April 16, 2007 was already a strange day in Blacksburg, Virginia. Nestled in the Blue Ridge Mountains, Blacksburg is accustomed to unusual weather patterns. But 35 degrees, snow flurries and 60 mph wind gusts are still odd for spring even in a town where the joke is, “If you don’t like our weather, wait an hour and it’ll be something else.”

I was taking the day off that Monday. As ridiculous as it now seems, I thought I had a problem. My printer had gone out and in my mind I was complaining that I had to go out in that wretched weather to buy a new one. Moving slowly, having no urgency to be anywhere, I had just stepped to another room when I heard my cell phone ringing. Unable to reach it I thought, “They’ll leave a voice message and I’ll call them back.” Seconds later it was ringing again. Experience told me this call was important.

Answering the phone I heard a member of the local rescue squad say, “Do you know what’s going on? There’s shooting . . . lots of it. Somebody’s inside Norris Hall and they’re shooting the place up. You better get to the hospital fast.”

I serve not only as the pastor of Blacksburg Baptist Church, but also as a chaplain of the Blacksburg Police Department. Sensing the day was about to thrust me into places where instant identification would be crucial, I grabbed my badge and my police uniform from the closet. Before I could get dressed the phone was ringing again and again.

A police lieutenant yelled, “Pray! Pray hard! Don’t stop. Go to the hospital as fast as you can.” Another call came from an unknown number. Though still unsure who it was, I will never forget the voice: “It’s terrible. Come quickly. We need your help.”


Within two minutes I was racing to the hospital and I could tell something truly terrible was unfolding. Law enforcement units from all over the region were streaming west toward Virginia Tech as I rushed east toward the hospital.

I called the lieutenant for an update. I had no idea he was personally loading injured and dying students into his police SUV and taking them two blocks away to the staging area where ambulances were now lining up to transport the wounded. Asking where he was, he said, “I can’t talk now. Get to the hospital as fast as you can. This is bad. I’ve never seen anything like it.”

Arriving before the wail of the first sirens could be heard from approaching ambulances, the Emergency Department of Montgomery Regional Hospital was surreal, looking much like an episode of “ER.” Doctors, nurses and technicians suited in their sterile gowns, the entire hospital abuzz with the trauma alert, four surgical suites cleared for trauma surgery. It was eerie and, oddly, quite reassuring.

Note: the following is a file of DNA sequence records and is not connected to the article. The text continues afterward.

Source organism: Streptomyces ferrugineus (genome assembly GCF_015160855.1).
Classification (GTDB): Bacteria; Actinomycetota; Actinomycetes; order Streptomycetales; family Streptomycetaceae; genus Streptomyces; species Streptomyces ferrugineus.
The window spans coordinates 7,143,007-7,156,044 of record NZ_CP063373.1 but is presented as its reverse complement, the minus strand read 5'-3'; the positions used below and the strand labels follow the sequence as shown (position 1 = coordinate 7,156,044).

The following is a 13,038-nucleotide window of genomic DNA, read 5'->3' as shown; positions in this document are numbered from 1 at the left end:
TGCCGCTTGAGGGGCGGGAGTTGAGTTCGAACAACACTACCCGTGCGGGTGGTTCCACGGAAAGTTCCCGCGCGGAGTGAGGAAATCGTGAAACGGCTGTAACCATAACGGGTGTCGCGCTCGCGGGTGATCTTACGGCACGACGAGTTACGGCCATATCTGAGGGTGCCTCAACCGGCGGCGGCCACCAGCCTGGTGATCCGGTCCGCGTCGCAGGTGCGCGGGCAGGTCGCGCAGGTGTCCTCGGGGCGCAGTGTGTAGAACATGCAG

Tragedy is not new to me. While in college I served as a sheriff’s deputy while also working part-time for a local funeral home. Later while serving my first rural church, I was a captain with the county’s fire and rescue service. I have seen my share of death and injury . . . but not like this.

Before the first ambulance left the university the lieutenant called again: “I’ve just put eight students in ambulances and they’re all hurt bad. Tell them to be ready.” I passed the word to the trauma staff just as the paramedics on the ambulances began radioing the hospital. Within minutes the sirens were blaring into the hospital driveway as we stood ready to unload the broken students.

Yelling “red,” meaning the students were critical and a top priority, we grabbed the stretchers and pushed them to waiting medical teams. One girl who was shot several times grabbed my hand and said, “Hold me. I’m gonna die.” I held her as long as I could. Thank God, she did not die.

By now the driveway was filled with ambulances bringing 18 of the 25 gunshot victims to our hospital. Many students were badly wounded, some less so, but all were stunned and shocked that such a thing could happen. They mirrored the feelings of the entire community.

The worst was yet to come. As the first line of ambulances unloaded their shattered cargo we all became annoyed that no other sirens were approaching. What was the hold up? What was taking so long? As we stood in the ambulance bay awaiting more victims a nurse came to me with tears in her eyes. “That’s all of them,” she said, “but they’re saying they have at least twelve dead, maybe more.” More indeed!